How does a farm cooperative work?
Beneficial to coop members and society, here is how a farm cooperative worksA cooperative or co-op is a business owned and controlled by those who use them. Because co-ops are member-owned and operated, this benefits all members, which makes co-ops different from other businesses that don’t function in this manner.
The main difference in co-ops and other investor-owned businesses is the goal of meeting social and economic needs of the members rather than maximizing shareholders’ profits. The organization provides services and goods to members at cost, which is different from other businesses.
Farmers join co-ops because it is to their benefit. Earnings are returned based on patronage. Moreover, the organization adds to the economic health of the community it is in, especially in rural areas. The organization bolsters family farms, assisting in capturing more income on the farm. The key is empowering farmers to do more for themselves, which results in increased profit.
A co-op is justified when there is enough produce grown in the area by farmers and the expected perks to the farmers justifies the investment required by members.
How Does a Farm Cooperative Work?
Historically, co-ops were started by those of modest means who hoped to achieve improved terms of trade and keep an equitable share of the fruits of their labor. Members were seeking mutual benefit. A fee is paid to join.
A co-op may be a farm supply-, bargaining-, marketing or credit co-op. The first pertains to those involved in manufacturing, sale and or distribution of supplies including ethan and biodiesel.
Marketing co-ops are in charge of handling, processing and marketing commodity grown and produced. Bargaining co-ops assist members in getting reasonable prices for the commodities they produce.
Credit co-ops entail the banks and various associations providing farmers and their cooperative with a competitive source of financial services and credit as well as export financing.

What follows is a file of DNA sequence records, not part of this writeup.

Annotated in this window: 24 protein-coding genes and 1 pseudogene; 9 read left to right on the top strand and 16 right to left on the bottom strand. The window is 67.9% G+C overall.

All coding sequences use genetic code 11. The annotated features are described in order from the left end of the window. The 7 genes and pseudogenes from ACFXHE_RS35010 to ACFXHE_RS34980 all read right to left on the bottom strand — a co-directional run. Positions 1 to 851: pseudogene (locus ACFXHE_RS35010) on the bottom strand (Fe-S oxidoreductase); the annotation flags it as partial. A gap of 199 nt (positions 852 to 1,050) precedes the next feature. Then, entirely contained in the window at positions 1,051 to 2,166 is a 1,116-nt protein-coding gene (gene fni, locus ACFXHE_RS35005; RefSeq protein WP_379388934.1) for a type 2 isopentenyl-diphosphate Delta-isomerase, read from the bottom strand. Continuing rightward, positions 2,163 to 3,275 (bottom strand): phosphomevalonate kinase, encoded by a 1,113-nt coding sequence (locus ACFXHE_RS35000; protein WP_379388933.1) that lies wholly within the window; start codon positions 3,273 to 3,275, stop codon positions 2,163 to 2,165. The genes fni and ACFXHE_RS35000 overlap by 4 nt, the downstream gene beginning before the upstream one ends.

The organization undertakes various functions including packing, storing, shipping, promoting and selling the products. There is no middleman so the co-op earns profit, which is then distributed among its members, which means the producers may get higher prices than they would other wise. Because of the variety and sheer volumes offered by the members, the group can get better market terms.
The group has access to bigger and newer markets than the farmers would have if operating solo. There are tax benefits, which are passed along to the members. Other advantages include improved income opportunities, more bargaining power, ability to capitalize on new market opportunities, access to competitive markets, reduced costs, ability to manage risk and the ability to get needed services and products on a competitive basis.
When pooling resources, it lessens individual risk in the market and boosts the likelihood a farmer can get insurance for his crops, which is difficult for individual farmers when credit-constrained.
The producers come together under one umbrella and rather than selling their products individually the members sell in a cooperative, unified and coordinated effort. Another advantage is sharing information, advertising costs, the division of labor and various time and labor saving activities.
Other perks include improving the quality of economic opportunities, supporting sustainable development and revitalizing family farms that are having a hard time hanging on.
The organization gives its members more purchasing and bargaining power than they would have individually, which leads to reduction of poverty.